Fewer doctors have in-house billing operations; most outsource this function. Contact the medical provider or medical facility to inquire who handles their insurance billing and call that person.

Dealing with a collection agency. Many employees will wait until a medical claim has been sent to a collection agency before they seek your assistance. Often an employee thinks that they can handle the matter alone. However, some provider billing offices have a fixed schedule for submitting a claim for collection if the bill is outstanding. They send the claim to collections before the employee can resolve the matter on their own.

Not eligible for benefits. It is a hard pill to swallow for employees but sometimes a claim dispute is not decided in their favor for the simplest of reasons. Explore these reasons first by reviewing the claim Explanation of Benefit (EOB) statement the employee provides to you and the plan document.

The medical services required preauthorization by the insurer before receipt
They or a dependent is not eligible to receive a benefit because of age, reaching the maximum allowed benefit, using a non-participating provider, etc.

Unique plan designs.

Insurance plans often have standard benefits that employers choose from. But when an employer requests a unique benefit that is not part of a standard insurance contract, this language needs to be added to the claims system as an override so that claims for this unique benefit are not denied.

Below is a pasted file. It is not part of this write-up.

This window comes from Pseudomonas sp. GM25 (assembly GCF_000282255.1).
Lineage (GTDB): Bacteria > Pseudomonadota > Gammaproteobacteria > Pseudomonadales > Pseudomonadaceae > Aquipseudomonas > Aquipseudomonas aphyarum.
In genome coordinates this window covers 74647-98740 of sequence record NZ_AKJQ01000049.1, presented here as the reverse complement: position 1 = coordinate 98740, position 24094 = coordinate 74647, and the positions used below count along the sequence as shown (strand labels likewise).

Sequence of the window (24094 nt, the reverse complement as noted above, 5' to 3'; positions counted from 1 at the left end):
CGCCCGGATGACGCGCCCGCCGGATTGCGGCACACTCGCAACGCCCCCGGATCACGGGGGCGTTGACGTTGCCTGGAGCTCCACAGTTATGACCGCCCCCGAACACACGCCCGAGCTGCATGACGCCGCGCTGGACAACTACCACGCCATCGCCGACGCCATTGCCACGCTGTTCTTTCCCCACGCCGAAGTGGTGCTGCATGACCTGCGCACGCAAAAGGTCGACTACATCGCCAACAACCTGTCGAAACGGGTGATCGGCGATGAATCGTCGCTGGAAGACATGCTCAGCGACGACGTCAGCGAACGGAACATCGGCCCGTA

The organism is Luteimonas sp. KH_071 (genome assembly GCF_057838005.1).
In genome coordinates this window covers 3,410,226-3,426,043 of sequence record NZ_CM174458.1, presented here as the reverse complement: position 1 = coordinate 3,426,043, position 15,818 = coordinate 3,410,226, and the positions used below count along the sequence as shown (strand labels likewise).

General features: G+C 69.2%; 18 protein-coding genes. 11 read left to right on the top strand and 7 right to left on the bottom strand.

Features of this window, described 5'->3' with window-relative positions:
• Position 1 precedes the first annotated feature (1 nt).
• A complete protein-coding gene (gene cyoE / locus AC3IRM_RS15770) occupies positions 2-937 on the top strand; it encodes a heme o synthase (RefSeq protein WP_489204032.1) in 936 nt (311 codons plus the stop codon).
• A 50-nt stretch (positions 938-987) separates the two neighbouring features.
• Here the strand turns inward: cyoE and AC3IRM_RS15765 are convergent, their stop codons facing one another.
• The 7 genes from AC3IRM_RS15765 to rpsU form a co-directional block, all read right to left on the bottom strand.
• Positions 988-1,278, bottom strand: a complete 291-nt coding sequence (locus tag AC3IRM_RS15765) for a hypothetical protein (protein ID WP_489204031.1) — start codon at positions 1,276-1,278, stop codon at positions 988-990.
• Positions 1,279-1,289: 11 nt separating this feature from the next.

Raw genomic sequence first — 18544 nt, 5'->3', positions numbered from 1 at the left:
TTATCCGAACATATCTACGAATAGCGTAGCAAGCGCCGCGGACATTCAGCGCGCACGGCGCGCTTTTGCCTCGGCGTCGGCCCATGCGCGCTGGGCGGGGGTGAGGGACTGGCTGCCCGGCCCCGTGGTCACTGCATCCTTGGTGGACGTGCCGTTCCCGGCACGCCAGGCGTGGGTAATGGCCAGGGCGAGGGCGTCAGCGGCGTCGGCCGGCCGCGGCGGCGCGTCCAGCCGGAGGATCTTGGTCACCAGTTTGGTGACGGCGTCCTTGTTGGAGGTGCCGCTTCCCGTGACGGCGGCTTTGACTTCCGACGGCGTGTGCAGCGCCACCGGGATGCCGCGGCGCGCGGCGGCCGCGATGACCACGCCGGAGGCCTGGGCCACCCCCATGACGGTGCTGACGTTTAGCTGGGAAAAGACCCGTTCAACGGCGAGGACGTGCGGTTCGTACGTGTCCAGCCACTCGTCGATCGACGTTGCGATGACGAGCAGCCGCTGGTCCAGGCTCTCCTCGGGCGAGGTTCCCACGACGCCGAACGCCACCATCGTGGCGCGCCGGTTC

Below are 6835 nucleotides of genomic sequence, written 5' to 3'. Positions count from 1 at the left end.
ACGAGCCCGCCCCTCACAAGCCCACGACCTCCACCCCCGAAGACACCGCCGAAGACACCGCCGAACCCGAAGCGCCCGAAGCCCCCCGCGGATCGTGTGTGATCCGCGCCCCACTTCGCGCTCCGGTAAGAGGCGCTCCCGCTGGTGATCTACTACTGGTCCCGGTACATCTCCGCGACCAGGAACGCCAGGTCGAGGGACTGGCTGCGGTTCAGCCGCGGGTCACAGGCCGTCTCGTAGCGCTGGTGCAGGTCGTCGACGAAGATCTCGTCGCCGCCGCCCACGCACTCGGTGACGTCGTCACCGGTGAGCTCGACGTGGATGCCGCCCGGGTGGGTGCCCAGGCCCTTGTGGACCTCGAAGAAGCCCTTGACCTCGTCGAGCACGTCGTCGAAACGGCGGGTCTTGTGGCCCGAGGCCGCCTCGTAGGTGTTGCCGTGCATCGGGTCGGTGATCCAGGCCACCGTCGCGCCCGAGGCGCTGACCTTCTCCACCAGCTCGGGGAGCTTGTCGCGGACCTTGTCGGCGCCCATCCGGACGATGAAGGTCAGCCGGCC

For example, an insurer offers all of its clients a particular plan with a particular plan design and network of providers that has a $1,000 deductible, 30%, coinsurance and $35 office visit copay. You, the employer, request the same plan, but you change the coinsurance amount to 20%. Sounds like a minor change (20% instead of 30%). However, that insurer has to update several of its computer systems and include special instructions in its claims systems to make sure your group’s claim process correctly

When to Bow Out of a Dispute

Most claim disputes are resolved within a few, minutes, hours or days. But some are not. Once you have done all you can to assist an employee with a claim issue and they remain unsatisfied with the result, it’s time they submit a formal appeal. The plan’s appeal process is outlined in the health plan document. Employees may also contact their State Department of insurance to appeal a claim.

Assisting employees with insurance claim disputes requires more than knowledge of benefit plans. It requires empathy and patience, and the ability to address oddball situations.